Ranging from the 1940s to the mayoralty of Bill de Blasio, Taylor describes the significant strides made in curbing police power in New York City, describing the grassroots street campaigns as well as the accomplishments achieved in the political arena and in the city’s courtrooms.

On July 17, 2014, a black man named Eric Garner died on a sidewalk after a police officer put him in what has been described as an illegal chokehold during an arrest for selling bootleg cigarettes.

In his new book, “I Can't Breathe: A Killing on Bay Street,” journalist Matt Taibbi writes about Garner's life, the police practices that contributed to his death and the rise of the Black Lives Matter movement.

Brendan Cox
WAMC photo by Dave Lucas

An Albany police officer has been arrested after he was caught on camera body-slamming a 15-year-old girl at a rehab facility.

Keith Strudler: Summer Basketball

Jul 13, 2016

This week my two boys, age 6 and 8, started summer league outdoor basketball in my town of Beacon. For the uninitiated, summer ball is a particular basketball pleasure, an offseason gathering for those who truly love the sport. Its lacks the structure and perhaps urgency of winter ball, the sport’s natural regular season. It’s outdoors, instructional, and really for people that see basketball as not simply a sport on the rotation, but a year round pursuit.

  All American Boys is a new novel from award-winning authors Jason Reynolds and Brendan Kiely.

In the book, two teens—one black, one white—grapple with the repercussions of a single violent act that leaves their school, their community, and, ultimately, the country bitterly divided by racial tension.

WAMC Photo by Dave Lucas

New York's district attorneys say Gov. Andrew Cuomo's appointment of a special prosecutor to investigate the deaths of unarmed civilians at the hands of police is "gravely flawed."

Karen DeWitt

The state legislature’s Black, Hispanic and Asian Caucus is reacting to events in Baltimore and is calling for swift action on a package of criminal justice reforms that have been stalled in the State Senate.

The caucus members say they’ve grown weary of incidents where African Americans die after encounters with police. Assemblyman Michaela Blake represents portions of the Bronx.

“Baltimore is happening in the Bronx, “ Blake said. “It can happen anywhere.”

Blake says the young people involved in the riots are not thugs or criminals.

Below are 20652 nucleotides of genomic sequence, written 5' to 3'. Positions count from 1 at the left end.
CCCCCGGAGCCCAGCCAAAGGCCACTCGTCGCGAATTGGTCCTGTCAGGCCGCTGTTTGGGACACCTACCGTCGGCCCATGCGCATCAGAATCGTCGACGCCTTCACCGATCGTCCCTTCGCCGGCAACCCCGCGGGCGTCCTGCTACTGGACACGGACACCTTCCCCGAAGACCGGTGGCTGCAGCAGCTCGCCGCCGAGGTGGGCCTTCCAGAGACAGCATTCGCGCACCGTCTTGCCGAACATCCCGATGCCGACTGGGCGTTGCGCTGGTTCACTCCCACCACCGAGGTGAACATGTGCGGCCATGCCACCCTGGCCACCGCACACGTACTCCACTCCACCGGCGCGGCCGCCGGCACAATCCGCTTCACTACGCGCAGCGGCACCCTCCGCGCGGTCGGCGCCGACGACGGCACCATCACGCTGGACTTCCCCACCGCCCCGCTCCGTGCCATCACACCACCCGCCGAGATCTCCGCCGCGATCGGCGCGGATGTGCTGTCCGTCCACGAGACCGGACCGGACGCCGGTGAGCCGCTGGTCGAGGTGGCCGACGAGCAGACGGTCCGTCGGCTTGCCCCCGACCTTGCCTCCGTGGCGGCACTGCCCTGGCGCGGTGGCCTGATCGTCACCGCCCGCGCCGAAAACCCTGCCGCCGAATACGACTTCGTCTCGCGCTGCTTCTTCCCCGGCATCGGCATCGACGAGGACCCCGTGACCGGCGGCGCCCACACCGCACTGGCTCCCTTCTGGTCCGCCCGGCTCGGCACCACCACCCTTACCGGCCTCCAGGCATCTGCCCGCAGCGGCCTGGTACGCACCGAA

3/27/15 Panel

Mar 27, 2015

  The Roundtable Panel: a daily open discussion of issues in the news and beyond.

Today's panelists are WAMC's Alan Chartock, Kingston Freeman Publisher Emeritus and SUNY Albany Journalism Professor and Investigative Reporter, Rosemary Armao.

Scheduled topics include: Harry Reid won't seek re-election; Germanwings co-pilot update; police brutality in Detroit; Egypt to Yemen; NYC Building Collapse; Downton Abbey to end.

  The Michael Brown and Eric Garner grand jury outcomes launched protests from coast to coast.

In today’s Congressional Corner, New York representative Paul Tonko tells WAMC’s Alan Chartock that federal reforms are a possibility.


A man who spent three years in prison for murder before he was found not guilty of the charge at a second trial filed a lawsuit today accusing police in Springfield, Massachusetts of violating his civil rights.

A wrongful conviction lawsuit against two Springfield police detectives and the City of Springfield was filed by Charles Wilhite. It alleges the police officers caused his wrongful conviction by fabricating evidence and intimidating witnesses, according to Wilhite’s attorney, Howard Friedman.

Scott Davidson / Flickr

Officials in Saratoga Springs are defending their actions after a man was critically injured following a police chase early Saturday morning. Now, the Spa City is facing protests and claims of police brutality.

According to police reports, at 3:02 Saturday morning, police in Saratoga Springs responded to reported disturbance on Caroline Street, a sometimes rowdy area known for several busy bars that remain open in the early morning hours.


Community activists in Springfield Massachusetts say a 25 year old Middletown Connecticut man who went on trial Monday for assaulting police is actually a victim of police brutality.

Ellen Graves and other members of a group called the Community Coaltion for Justice  rallied outside the courthouse in defense of  Michael Ververis who is facing felony charges stemming from a disturbance more than 2 years ago at closing time in the city’s entertainment district.

Ex-cop Sent To Jail For Flashlight Assault

Mar 29, 2012
Arise for Social Justice

     A former Springfield Massachusetts police officer will serve time behind bars for pummeling a man on the face with a flashlight after a traffic stop.  The brutal assault was recorded by a passerby and the video posted to the internet, and was key evidence at the trial.  WAMC”s Pioneer Valley Bureau Chief Paul Tuthill was at Wednesday’s sentencing hearing in Chicopee District Court.